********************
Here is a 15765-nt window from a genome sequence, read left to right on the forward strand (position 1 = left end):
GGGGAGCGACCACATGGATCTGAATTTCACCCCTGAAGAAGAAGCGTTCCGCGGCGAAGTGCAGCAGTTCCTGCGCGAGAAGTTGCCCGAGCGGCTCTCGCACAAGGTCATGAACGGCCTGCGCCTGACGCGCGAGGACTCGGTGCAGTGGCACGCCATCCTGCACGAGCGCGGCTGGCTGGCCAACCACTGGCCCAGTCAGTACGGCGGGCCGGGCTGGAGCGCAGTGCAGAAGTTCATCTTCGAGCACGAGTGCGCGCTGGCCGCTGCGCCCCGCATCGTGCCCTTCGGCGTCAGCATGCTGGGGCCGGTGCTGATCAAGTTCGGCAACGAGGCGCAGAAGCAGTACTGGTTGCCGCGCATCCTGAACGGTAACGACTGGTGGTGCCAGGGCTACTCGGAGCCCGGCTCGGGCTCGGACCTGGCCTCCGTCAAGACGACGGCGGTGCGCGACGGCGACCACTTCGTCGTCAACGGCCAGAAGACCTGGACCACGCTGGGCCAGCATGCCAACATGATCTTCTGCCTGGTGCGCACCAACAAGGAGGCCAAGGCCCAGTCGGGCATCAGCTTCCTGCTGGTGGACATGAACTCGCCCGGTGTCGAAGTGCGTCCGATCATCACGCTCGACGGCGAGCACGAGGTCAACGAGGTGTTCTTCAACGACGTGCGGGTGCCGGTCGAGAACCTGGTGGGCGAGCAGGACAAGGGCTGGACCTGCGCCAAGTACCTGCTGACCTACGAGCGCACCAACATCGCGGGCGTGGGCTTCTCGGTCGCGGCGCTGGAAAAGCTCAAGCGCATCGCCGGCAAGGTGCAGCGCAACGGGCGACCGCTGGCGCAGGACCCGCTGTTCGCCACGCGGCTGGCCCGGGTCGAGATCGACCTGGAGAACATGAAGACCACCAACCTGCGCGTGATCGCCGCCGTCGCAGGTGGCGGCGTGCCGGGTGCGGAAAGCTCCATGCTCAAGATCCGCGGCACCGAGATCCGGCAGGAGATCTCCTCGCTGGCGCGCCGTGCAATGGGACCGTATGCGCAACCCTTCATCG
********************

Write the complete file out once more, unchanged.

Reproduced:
Here is a 15765-nt window from a genome sequence, read left to right on the forward strand (position 1 = left end):
GGGGAGCGACCACATGGATCTGAATTTCACCCCTGAAGAAGAAGCGTTCCGCGGCGAAGTGCAGCAGTTCCTGCGCGAGAAGTTGCCCGAGCGGCTCTCGCACAAGGTCATGAACGGCCTGCGCCTGACGCGCGAGGACTCGGTGCAGTGGCACGCCATCCTGCACGAGCGCGGCTGGCTGGCCAACCACTGGCCCAGTCAGTACGGCGGGCCGGGCTGGAGCGCAGTGCAGAAGTTCATCTTCGAGCACGAGTGCGCGCTGGCCGCTGCGCCCCGCATCGTGCCCTTCGGCGTCAGCATGCTGGGGCCGGTGCTGATCAAGTTCGGCAACGAGGCGCAGAAGCAGTACTGGTTGCCGCGCATCCTGAACGGTAACGACTGGTGGTGCCAGGGCTACTCGGAGCCCGGCTCGGGCTCGGACCTGGCCTCCGTCAAGACGACGGCGGTGCGCGACGGCGACCACTTCGTCGTCAACGGCCAGAAGACCTGGACCACGCTGGGCCAGCATGCCAACATGATCTTCTGCCTGGTGCGCACCAACAAGGAGGCCAAGGCCCAGTCGGGCATCAGCTTCCTGCTGGTGGACATGAACTCGCCCGGTGTCGAAGTGCGTCCGATCATCACGCTCGACGGCGAGCACGAGGTCAACGAGGTGTTCTTCAACGACGTGCGGGTGCCGGTCGAGAACCTGGTGGGCGAGCAGGACAAGGGCTGGACCTGCGCCAAGTACCTGCTGACCTACGAGCGCACCAACATCGCGGGCGTGGGCTTCTCGGTCGCGGCGCTGGAAAAGCTCAAGCGCATCGCCGGCAAGGTGCAGCGCAACGGGCGACCGCTGGCGCAGGACCCGCTGTTCGCCACGCGGCTGGCCCGGGTCGAGATCGACCTGGAGAACATGAAGACCACCAACCTGCGCGTGATCGCCGCCGTCGCAGGTGGCGGCGTGCCGGGTGCGGAAAGCTCCATGCTCAAGATCCGCGGCACCGAGATCCGGCAGGAGATCTCCTCGCTGGCGCGCCGTGCAATGGGACCGTATGCGCAACCCTTCATCG